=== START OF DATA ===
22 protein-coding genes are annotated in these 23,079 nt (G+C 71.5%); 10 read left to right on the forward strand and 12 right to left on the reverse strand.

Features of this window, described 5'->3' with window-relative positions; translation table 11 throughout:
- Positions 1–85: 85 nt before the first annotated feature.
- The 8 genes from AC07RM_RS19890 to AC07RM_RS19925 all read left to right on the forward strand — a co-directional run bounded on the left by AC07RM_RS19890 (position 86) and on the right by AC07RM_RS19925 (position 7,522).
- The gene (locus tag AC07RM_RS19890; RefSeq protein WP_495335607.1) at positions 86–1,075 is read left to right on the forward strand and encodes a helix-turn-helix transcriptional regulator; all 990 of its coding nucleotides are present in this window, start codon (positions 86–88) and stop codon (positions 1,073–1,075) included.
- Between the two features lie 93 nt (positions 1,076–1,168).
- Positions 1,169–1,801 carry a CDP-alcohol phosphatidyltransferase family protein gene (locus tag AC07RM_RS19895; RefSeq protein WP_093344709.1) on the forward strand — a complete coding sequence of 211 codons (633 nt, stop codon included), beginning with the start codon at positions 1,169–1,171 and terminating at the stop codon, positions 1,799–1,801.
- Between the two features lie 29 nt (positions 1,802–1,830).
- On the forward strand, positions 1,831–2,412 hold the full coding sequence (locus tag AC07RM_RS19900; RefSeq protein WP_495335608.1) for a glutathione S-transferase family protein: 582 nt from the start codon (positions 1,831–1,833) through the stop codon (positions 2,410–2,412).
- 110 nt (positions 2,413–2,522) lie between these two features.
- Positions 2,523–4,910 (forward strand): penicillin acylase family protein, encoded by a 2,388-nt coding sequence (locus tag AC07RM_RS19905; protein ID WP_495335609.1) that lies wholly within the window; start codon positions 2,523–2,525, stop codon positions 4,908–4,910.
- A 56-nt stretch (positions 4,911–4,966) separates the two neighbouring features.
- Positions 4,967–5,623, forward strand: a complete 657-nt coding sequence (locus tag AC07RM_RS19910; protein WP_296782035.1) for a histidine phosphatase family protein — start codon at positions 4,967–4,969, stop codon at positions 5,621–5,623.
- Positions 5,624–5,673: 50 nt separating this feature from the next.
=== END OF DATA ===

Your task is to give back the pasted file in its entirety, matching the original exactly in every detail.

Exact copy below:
22 protein-coding genes are annotated in these 23,079 nt (G+C 71.5%); 10 read left to right on the forward strand and 12 right to left on the reverse strand.

Features of this window, described 5'->3' with window-relative positions; translation table 11 throughout:
- Positions 1–85: 85 nt before the first annotated feature.
- The 8 genes from AC07RM_RS19890 to AC07RM_RS19925 all read left to right on the forward strand — a co-directional run bounded on the left by AC07RM_RS19890 (position 86) and on the right by AC07RM_RS19925 (position 7,522).
- The gene (locus tag AC07RM_RS19890; RefSeq protein WP_495335607.1) at positions 86–1,075 is read left to right on the forward strand and encodes a helix-turn-helix transcriptional regulator; all 990 of its coding nucleotides are present in this window, start codon (positions 86–88) and stop codon (positions 1,073–1,075) included.
- Between the two features lie 93 nt (positions 1,076–1,168).
- Positions 1,169–1,801 carry a CDP-alcohol phosphatidyltransferase family protein gene (locus tag AC07RM_RS19895; RefSeq protein WP_093344709.1) on the forward strand — a complete coding sequence of 211 codons (633 nt, stop codon included), beginning with the start codon at positions 1,169–1,171 and terminating at the stop codon, positions 1,799–1,801.
- Between the two features lie 29 nt (positions 1,802–1,830).
- On the forward strand, positions 1,831–2,412 hold the full coding sequence (locus tag AC07RM_RS19900; RefSeq protein WP_495335608.1) for a glutathione S-transferase family protein: 582 nt from the start codon (positions 1,831–1,833) through the stop codon (positions 2,410–2,412).
- 110 nt (positions 2,413–2,522) lie between these two features.
- Positions 2,523–4,910 (forward strand): penicillin acylase family protein, encoded by a 2,388-nt coding sequence (locus tag AC07RM_RS19905; protein ID WP_495335609.1) that lies wholly within the window; start codon positions 2,523–2,525, stop codon positions 4,908–4,910.
- A 56-nt stretch (positions 4,911–4,966) separates the two neighbouring features.
- Positions 4,967–5,623, forward strand: a complete 657-nt coding sequence (locus tag AC07RM_RS19910; protein WP_296782035.1) for a histidine phosphatase family protein — start codon at positions 4,967–4,969, stop codon at positions 5,621–5,623.
- Positions 5,624–5,673: 50 nt separating this feature from the next.